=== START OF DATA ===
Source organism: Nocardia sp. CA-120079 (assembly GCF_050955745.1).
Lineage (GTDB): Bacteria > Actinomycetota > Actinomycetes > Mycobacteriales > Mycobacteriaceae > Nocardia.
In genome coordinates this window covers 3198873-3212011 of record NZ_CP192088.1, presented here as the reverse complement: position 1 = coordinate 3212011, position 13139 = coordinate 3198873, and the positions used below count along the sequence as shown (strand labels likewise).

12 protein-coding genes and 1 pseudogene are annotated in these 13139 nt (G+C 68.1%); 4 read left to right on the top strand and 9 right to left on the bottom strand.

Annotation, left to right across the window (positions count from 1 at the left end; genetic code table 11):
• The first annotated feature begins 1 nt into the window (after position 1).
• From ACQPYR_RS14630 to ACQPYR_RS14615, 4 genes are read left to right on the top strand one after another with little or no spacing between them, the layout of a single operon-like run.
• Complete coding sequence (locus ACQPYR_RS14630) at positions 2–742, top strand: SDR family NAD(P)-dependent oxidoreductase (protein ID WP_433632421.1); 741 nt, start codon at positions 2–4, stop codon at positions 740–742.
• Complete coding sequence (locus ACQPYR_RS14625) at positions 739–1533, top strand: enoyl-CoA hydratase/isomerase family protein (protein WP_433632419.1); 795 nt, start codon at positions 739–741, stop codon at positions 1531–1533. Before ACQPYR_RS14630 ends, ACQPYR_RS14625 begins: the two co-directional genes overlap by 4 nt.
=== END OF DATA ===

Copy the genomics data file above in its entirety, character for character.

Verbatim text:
Source organism: Nocardia sp. CA-120079 (assembly GCF_050955745.1).
Lineage (GTDB): Bacteria > Actinomycetota > Actinomycetes > Mycobacteriales > Mycobacteriaceae > Nocardia.
In genome coordinates this window covers 3198873-3212011 of record NZ_CP192088.1, presented here as the reverse complement: position 1 = coordinate 3212011, position 13139 = coordinate 3198873, and the positions used below count along the sequence as shown (strand labels likewise).

12 protein-coding genes and 1 pseudogene are annotated in these 13139 nt (G+C 68.1%); 4 read left to right on the top strand and 9 right to left on the bottom strand.

Annotation, left to right across the window (positions count from 1 at the left end; genetic code table 11):
• The first annotated feature begins 1 nt into the window (after position 1).
• From ACQPYR_RS14630 to ACQPYR_RS14615, 4 genes are read left to right on the top strand one after another with little or no spacing between them, the layout of a single operon-like run.
• Complete coding sequence (locus ACQPYR_RS14630) at positions 2–742, top strand: SDR family NAD(P)-dependent oxidoreductase (protein ID WP_433632421.1); 741 nt, start codon at positions 2–4, stop codon at positions 740–742.
• Complete coding sequence (locus ACQPYR_RS14625) at positions 739–1533, top strand: enoyl-CoA hydratase/isomerase family protein (protein WP_433632419.1); 795 nt, start codon at positions 739–741, stop codon at positions 1531–1533. Before ACQPYR_RS14630 ends, ACQPYR_RS14625 begins: the two co-directional genes overlap by 4 nt.